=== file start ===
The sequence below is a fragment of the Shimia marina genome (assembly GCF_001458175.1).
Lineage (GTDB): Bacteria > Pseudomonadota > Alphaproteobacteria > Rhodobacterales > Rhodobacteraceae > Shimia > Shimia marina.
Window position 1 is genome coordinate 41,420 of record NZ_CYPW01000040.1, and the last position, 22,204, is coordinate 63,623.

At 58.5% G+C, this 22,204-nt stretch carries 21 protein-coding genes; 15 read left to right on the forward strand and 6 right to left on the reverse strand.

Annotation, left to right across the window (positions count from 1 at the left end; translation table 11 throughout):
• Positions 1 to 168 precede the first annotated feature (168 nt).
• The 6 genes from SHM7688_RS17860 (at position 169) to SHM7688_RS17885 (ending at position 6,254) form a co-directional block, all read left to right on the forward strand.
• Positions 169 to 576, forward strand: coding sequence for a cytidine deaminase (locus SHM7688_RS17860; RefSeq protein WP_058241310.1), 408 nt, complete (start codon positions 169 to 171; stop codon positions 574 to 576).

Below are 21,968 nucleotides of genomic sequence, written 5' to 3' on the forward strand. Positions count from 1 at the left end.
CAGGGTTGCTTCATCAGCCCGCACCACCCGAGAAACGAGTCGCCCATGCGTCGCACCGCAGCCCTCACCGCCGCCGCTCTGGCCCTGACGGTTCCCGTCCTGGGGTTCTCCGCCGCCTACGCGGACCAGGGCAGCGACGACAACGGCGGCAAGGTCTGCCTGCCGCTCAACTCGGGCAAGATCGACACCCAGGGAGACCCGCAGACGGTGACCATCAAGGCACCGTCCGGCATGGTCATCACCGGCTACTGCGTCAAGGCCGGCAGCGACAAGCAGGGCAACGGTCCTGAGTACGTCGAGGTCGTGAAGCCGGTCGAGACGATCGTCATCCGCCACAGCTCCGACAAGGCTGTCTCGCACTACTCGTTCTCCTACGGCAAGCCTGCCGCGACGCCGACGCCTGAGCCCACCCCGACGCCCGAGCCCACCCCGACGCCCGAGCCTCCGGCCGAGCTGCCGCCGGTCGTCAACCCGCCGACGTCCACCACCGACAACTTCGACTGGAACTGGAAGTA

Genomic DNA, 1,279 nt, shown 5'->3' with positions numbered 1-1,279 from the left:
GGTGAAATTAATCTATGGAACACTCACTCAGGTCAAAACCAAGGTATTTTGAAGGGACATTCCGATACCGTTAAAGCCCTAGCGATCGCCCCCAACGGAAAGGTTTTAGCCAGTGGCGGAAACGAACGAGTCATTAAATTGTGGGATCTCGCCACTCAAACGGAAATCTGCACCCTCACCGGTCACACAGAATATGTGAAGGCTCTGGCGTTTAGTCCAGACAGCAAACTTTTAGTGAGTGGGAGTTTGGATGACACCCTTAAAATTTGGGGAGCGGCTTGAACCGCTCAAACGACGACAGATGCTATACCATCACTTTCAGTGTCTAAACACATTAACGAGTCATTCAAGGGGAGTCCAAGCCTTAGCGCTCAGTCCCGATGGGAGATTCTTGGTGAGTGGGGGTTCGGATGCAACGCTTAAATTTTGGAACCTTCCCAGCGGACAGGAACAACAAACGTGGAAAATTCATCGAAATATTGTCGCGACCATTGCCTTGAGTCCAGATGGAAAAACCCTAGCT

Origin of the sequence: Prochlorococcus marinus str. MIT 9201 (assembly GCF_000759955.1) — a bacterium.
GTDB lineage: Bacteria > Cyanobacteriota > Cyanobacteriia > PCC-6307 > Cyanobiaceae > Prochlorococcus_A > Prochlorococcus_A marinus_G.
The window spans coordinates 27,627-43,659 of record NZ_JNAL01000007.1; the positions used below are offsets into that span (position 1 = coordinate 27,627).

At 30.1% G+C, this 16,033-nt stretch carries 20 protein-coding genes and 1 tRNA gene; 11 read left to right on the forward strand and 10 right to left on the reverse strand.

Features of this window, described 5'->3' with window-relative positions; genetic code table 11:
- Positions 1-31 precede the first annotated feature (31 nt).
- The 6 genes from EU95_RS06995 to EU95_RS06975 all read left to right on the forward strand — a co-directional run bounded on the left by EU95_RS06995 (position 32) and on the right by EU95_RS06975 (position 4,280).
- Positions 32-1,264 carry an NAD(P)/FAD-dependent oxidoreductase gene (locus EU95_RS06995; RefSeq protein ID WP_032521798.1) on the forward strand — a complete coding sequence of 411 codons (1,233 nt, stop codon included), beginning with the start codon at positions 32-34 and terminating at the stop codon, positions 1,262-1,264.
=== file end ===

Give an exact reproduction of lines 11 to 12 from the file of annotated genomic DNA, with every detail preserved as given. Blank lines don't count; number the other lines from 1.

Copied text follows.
Genomic DNA, 1,279 nt, shown 5'->3' with positions numbered 1-1,279 from the left:
GGTGAAATTAATCTATGGAACACTCACTCAGGTCAAAACCAAGGTATTTTGAAGGGACATTCCGATACCGTTAAAGCCCTAGCGATCGCCCCCAACGGAAAGGTTTTAGCCAGTGGCGGAAACGAACGAGTCATTAAATTGTGGGATCTCGCCACTCAAACGGAAATCTGCACCCTCACCGGTCACACAGAATATGTGAAGGCTCTGGCGTTTAGTCCAGACAGCAAACTTTTAGTGAGTGGGAGTTTGGATGACACCCTTAAAATTTGGGGAGCGGCTTGAACCGCTCAAACGACGACAGATGCTATACCATCACTTTCAGTGTCTAAACACATTAACGAGTCATTCAAGGGGAGTCCAAGCCTTAGCGCTCAGTCCCGATGGGAGATTCTTGGTGAGTGGGGGTTCGGATGCAACGCTTAAATTTTGGAACCTTCCCAGCGGACAGGAACAACAAACGTGGAAAATTCATCGAAATATTGTCGCGACCATTGCCTTGAGTCCAGATGGAAAAACCCTAGCT